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01/03/2024 ETF

2024: a leap into the unknown

Marlène Hassine Konqui and Ahmed Khelifa, co-chairs of SFAF's ETF commission, draw their conclusions of 2023 and present their views on the risks that can influence portfolio construction, between inflation, geopolitics and armed conflicts.

The year 2023 was marked by surprising events, both economic and geopolitical. Unpredictable armed conflicts aside, the resilience of the US economy and China's long-awaited rebound - which failed to materialize - took most investors by surprise. While the consensus was for an economic slowdown, the US economy maintained its impressive trajectory, supported by a robust labor market and vigorous household consumption. This led to a challenging year for stock pickers, with a considerable gap between styles and factors. The result was the toughest market in history, with only 25% of stocks outperforming the S&P 500(1). Momentum is a perilous exercise for professional investors, especially in such a context.
Meanwhile, investors lured by high yields and the promise of falling rates found themselves confronted with borrowing costs that seemed destined to remain "higher for longer".
The year 2024 began with further macroeconomic surprises, notably for the US and Chinese economies, setting the tone for the rest of the year. The forces at play in 2023 persist, with two identifiable risks:

  1. High inflation: Identifying this risk is straightforward: resilient US consumption, driven by a robust labor market, combined with higher commodity prices due to protracted armed conflicts, could lead to higher inflation and, consequently, higher interest rates for an extended period.
  2. A boiling Cold War: The other identifiable risk is the expansion of armed conflict. China could seize the opportunity to attack Taiwan, given US involvement on several fronts. In addition, conflicts in the Middle East are beginning to have an impact on international trade, with attacks on cargo ships in the Red Sea(2).

What can we do?
In such an environment, betting on a single factor or a particular market could be riskier than usual. Investing in broad indices can reduce opportunity costs, and the transition from euphoria to disappointment could create opportunities.

However, some regions may prove more resilient, notably economies without high inflation and those able to secure oil from Russia and Iran at discounted rates, such as China and India. The Indian economy, less dependent on global demand, could prove more resilient than the Chinese.

India: a safe haven?
The Indian economy has several notable characteristics, not least its young demographics and, above all, its lesser integration into the global value chain and reduced dependence on global demand. As a result, the Indian stock market could serve as a safe haven for investors seeking respite from global economic challenges.

There is no alternative to equities (TINA) in Japan: inflation welcomed
While the rest of the world struggles to keep inflation under control, Japan has emerged from the confines of COVID-19 with accelerating growth and rising inflation. Japanese equities have exceeded expectations, rising 27.1% in the first half of 2023. This can be attributed to a combination of higher equity risk premiums, a weaker yen strengthening the Japanese export market, governance reforms and attractive valuations.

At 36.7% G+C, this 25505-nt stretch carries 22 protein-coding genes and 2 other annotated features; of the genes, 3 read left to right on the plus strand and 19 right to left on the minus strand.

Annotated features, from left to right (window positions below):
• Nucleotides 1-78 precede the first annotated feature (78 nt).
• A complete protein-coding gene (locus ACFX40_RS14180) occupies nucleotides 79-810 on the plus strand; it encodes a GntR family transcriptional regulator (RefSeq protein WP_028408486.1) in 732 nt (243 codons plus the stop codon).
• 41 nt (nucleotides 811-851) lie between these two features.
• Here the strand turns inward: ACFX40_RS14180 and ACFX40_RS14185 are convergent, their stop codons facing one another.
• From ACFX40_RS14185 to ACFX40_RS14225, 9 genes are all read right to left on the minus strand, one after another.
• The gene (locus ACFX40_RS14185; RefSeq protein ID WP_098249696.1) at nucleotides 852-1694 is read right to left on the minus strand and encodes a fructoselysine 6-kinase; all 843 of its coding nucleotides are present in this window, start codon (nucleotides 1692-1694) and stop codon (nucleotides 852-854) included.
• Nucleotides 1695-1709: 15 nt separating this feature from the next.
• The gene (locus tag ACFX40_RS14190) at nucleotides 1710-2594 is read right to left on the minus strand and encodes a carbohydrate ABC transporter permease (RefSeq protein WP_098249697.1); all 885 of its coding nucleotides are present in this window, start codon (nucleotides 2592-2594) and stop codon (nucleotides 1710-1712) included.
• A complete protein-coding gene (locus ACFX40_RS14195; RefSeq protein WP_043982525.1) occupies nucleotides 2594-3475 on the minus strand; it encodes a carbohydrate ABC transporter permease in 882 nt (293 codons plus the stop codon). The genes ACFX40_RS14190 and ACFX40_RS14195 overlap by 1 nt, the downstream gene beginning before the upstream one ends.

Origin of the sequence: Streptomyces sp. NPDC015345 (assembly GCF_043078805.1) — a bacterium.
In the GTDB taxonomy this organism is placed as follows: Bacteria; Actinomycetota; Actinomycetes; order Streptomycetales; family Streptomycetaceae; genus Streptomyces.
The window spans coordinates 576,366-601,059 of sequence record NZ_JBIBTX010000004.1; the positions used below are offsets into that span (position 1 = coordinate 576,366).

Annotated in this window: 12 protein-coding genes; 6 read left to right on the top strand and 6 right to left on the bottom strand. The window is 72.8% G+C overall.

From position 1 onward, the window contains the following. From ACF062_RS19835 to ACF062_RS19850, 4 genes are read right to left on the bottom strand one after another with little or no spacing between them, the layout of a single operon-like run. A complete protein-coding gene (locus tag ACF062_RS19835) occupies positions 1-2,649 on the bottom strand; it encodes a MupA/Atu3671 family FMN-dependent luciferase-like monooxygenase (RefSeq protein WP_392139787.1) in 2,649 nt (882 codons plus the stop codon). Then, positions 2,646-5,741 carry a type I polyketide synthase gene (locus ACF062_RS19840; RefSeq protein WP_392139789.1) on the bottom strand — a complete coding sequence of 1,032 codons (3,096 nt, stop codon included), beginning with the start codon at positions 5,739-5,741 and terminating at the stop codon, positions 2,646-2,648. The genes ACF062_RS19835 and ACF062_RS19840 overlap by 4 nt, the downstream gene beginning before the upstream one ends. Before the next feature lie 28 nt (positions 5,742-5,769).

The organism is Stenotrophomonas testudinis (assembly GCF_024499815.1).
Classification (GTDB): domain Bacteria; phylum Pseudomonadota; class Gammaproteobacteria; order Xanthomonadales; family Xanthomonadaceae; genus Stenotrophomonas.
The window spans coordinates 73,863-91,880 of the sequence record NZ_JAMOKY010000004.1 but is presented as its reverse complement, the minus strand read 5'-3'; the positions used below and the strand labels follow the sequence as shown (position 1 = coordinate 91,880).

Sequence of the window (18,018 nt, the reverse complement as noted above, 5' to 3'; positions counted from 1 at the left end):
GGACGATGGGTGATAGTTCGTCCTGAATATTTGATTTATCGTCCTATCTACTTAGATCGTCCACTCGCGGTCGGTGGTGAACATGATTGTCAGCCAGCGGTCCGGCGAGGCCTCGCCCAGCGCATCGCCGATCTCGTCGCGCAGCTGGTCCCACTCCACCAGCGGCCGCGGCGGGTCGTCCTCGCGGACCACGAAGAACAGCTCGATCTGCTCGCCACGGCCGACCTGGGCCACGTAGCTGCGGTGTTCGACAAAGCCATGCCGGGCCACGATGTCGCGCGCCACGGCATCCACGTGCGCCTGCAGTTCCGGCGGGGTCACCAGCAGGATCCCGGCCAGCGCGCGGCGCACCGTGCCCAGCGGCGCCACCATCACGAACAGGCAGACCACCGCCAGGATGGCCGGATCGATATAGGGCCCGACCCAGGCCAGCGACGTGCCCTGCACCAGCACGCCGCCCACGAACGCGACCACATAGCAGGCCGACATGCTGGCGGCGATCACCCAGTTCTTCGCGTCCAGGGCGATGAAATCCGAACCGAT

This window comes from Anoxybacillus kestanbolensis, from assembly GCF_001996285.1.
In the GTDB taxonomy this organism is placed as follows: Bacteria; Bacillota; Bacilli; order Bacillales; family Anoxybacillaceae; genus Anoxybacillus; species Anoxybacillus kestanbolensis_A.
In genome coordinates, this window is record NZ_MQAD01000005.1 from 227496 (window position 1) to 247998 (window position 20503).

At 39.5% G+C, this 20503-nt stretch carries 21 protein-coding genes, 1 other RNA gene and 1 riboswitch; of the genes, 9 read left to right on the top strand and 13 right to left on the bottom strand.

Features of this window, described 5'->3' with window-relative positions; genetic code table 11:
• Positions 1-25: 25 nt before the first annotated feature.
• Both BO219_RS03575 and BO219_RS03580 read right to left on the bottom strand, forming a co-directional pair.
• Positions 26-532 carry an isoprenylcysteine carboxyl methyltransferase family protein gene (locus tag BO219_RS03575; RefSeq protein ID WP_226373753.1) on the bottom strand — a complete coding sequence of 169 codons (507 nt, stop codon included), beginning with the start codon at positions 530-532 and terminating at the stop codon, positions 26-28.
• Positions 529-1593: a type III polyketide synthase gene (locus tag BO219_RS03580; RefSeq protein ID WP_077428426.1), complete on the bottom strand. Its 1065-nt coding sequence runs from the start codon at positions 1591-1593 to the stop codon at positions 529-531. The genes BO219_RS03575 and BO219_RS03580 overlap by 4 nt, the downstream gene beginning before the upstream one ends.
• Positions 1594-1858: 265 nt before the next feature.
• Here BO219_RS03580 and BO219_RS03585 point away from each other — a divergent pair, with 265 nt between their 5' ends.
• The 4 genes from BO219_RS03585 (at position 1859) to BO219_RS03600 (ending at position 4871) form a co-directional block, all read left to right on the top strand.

The Bank of Japan's accommodative monetary policy sets it apart from major central banks such as the Fed, ECB and BOE, all of which have raised interest rates. This policy divergence has been a key factor in the yen's depreciation. Japanese equities are benefiting from a weaker yen, relatively lower valuations and a long-awaited resurgence in inflation.

In conclusion, adopting a currency-hedged exposure to Japanese dividend stocks would be a prudent approach given the weaker yen. Historically, a weaker yen has boosted the performance of Japanese exporters, reinforcing their competitive edge.

Gold and geopolitics
Gold is considered a safe-haven asset, which means that during periods of economic uncertainty or heightened geopolitical risk, investors historically turn to this precious metal for protection, driving up its price. Gold can act as a form of portfolio insurance, helping to protect against declines during periods of market turmoil. A WisdomTree analysis shows that when geopolitical risk (GPR index) rises one standard deviation above its historical mean, the price of gold rises by an average of 9% year-on-year, while the S&P 500 stock market index falls by an average of 8.6% year-on-year during these months(3).

Gold's performance after financial and geopolitical events
Source: Bloomberg, WisdomTree, January 1971 to October 2023. Gold prices are based on Bloomberg spot prices and equities are based on the S&P 500 index. Historical performance is no indication of future performance, and any investment can lose value.

What if nothing goes wrong?
Identifying risks in the portfolio construction process is essential, but it doesn't mean that these risks will materialize. We need to take into account the possibility that everything could go well, and force ourselves to adopt an optimistic perspective when assessing what might happen in such a scenario. With inflation continuing to slow, monetary policy less restrictive and, therefore, risk appetite returning, cryptoassets could benefit from such a scenario, not least with the emergence of new financial products suitable for institutional investors.

(1) Source: "Equity outlook soft landing calls for tough choices", WisdomTree - October 2023.
(2) On this subject, see the article "Réalités Macroéconomiques : Des Conflits Armés à l'Inflation" of October 23, 2023 published on the BSD Investing website.
(3) On this subject, see the article "Portfolio Construction: When Uncertainty Feeds Gold" dated December 13, 2023 published on the BSD Investing website.